As shown in Fig. 4 C, after cross-linking of CD4 phosphorylation of LIME was maximal after 2 min and slowly declined thereafter. LIME became also tyrosine phosphorylated after cross-linking of CD4 on the surface of anti-CD3 activated, IL-2–propagated T cell blasts (not depicted).
To determine which protein tyrosine kinases (PTKs) might be responsible for phosphorylation of LIME, we treated human peripheral blood T cells with the Src family PTK inhibitor PP2 before CD4 cross-linking. As shown in Fig. 4 D, pretreatment with PP2 strongly suppressed the CD4-mediated tyrosine phosphorylation of LIME. In agreement with this result, coexpression of LIME with the protein tyrosine kinases Fyn, Lck, Lyn, Hck, Csk, Syk, or ZAP-70 in 293T-cells revealed that LIME represents a substrate for PTKs of the Src family, in particular Lck or Lyn (Fig. 4 E).
The next series of experiments was performed to assess molecular interactions between LIME and other signaling molecules expressed in T cells. These experiments indicated that the Src family kinase Lck and the negative regulator of Src kinases, the Csk kinase, specifically associate with phosphorylated LIME in CD4-stimulated T lymphocytes (Fig. 5 A). Analysis of the LIME immunoprecipitates using phosphospecific antibodies further suggested that LIME-associated Lck was phosphorylated on both the COOH-terminal inhibitory and the activating tyrosine residues (Y505 and Y394, respectively; Fig. 5 A). The inducible association of LIME with PTK activity was also demonstrated by an in vitro kinase assay using LIME immunoprecipitates prepared from unstimulated or anti-CD4–stimulated T cells (Fig. 5 B).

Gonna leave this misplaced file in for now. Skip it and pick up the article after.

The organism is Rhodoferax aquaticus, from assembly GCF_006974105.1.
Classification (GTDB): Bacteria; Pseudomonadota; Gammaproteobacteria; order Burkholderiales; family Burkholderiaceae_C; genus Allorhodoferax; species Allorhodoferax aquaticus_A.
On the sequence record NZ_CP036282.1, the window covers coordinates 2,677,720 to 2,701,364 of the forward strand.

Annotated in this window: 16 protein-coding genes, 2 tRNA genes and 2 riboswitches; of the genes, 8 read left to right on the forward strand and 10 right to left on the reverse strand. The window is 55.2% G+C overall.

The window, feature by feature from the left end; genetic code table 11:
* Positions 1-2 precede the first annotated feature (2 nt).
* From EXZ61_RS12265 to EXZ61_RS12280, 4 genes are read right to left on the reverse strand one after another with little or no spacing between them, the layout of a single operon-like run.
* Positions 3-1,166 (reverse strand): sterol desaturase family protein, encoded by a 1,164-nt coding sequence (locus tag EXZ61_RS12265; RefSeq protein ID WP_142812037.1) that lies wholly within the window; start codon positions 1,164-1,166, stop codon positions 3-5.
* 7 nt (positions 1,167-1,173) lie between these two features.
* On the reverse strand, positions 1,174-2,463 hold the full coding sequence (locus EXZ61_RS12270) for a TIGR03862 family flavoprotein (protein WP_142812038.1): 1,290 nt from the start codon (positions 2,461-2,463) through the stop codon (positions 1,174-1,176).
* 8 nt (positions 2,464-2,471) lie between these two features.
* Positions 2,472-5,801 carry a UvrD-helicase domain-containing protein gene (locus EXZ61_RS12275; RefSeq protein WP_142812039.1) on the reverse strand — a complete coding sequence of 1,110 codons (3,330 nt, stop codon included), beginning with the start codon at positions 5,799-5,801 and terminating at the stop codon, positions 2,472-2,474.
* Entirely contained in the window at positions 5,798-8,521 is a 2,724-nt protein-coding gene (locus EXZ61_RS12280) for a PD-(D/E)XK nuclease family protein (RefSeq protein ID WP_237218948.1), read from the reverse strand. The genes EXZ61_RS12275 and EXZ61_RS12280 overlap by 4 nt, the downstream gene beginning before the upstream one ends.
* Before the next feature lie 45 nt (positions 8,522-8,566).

Strikingly, when stably expressed in the CD4-positive Jurkat T cell line (J77), LIME displayed constitutive strong tyrosine phosphorylation and bound Lck, Csk, and also Fyn (Fig. 6) even without CD4 cross-linking; constitutive tyrosine phosphorylation of LIME was observed also in all T cell lines expressing LIME naturally [unpublished data]). Moreover, the level of LIME phosphorylation and its association with Lck and Csk, respectively, did not change significantly in these transfectants after CD4 cross-linking. However, brief pretreatment of these transfectants with the Src family PTK inhibitor PP2 led to a substantial decrease of the constitutive phosphorylation of LIME; in such pretreated cells, LIME rephosphorylation could be achieved by cross-linking of CD4 by antibodies or recombinant HIV-derived gp120 (not depicted). The reason for the constitutive tyrosine phosphorylation of LIME in J77 is unclear at present but might be due to a deregulation of the membrane-proximal signaling pathways in the transformed cells (see Discussion).
To assess which tyrosine residues of LIME mediate its interaction with Lck and Csk, respectively, a series of stable J77 transfectants were generated expressing tyrosine mutants of LIME. It could be demonstrated that Y254 represents the binding site for Lck (and Fyn) (Fig. 6). Indeed, this site corresponds to a high stringency binding site for Lck and Fyn as predicted by the scansite program (http://scansite.mit.edu) (19). In contrast, phosphorylated Y167 and potentially also Y200 appear to mediate the interaction between LIME and Csk. These tyrosine-based signaling motifs readily fit the consensus sequence that is found in various Cbps and the consensus sequence selected from peptide libraries (Table I).
Further analysis of the J77-LIME transfectant indicated that the amounts of lipid rafts-associated Lck and Csk are either slightly (in the case of Lck) or strongly increased (in the case of Csk) in these cells compared with WT J77 cells (Fig. 7 C). These data confirm that tyrosine-phosphorylated LIME is capable of targeting Lck and Csk to lipid rafts.
The data shown in Fig. 7 A demonstrate that in J77-LIME transfectants the LIME-associated fraction of Lck is more strongly phosphorylated on the inhibitory tyrosine Y505 compared with the total pool of Lck. In addition, an in vitro kinase assay of Lck immunoprecipitates prepared from J77-LIME cells results in a much stronger phosphorylation of Lck than in WT J77 cells (Fig. 7 B). Furthermore, LIME-associated Lck was even stronger phosphorylated than Lck immunoprecipitated from the total pool of Lck in the J77-LIME cells (Fig. 7 B). This could be either due to a higher enzymatic activity of the LIME-associated Lck (resulting in a higher level of autophosphorylation) or due to an increased phosphorylation of Lck by LIME-associated Csk.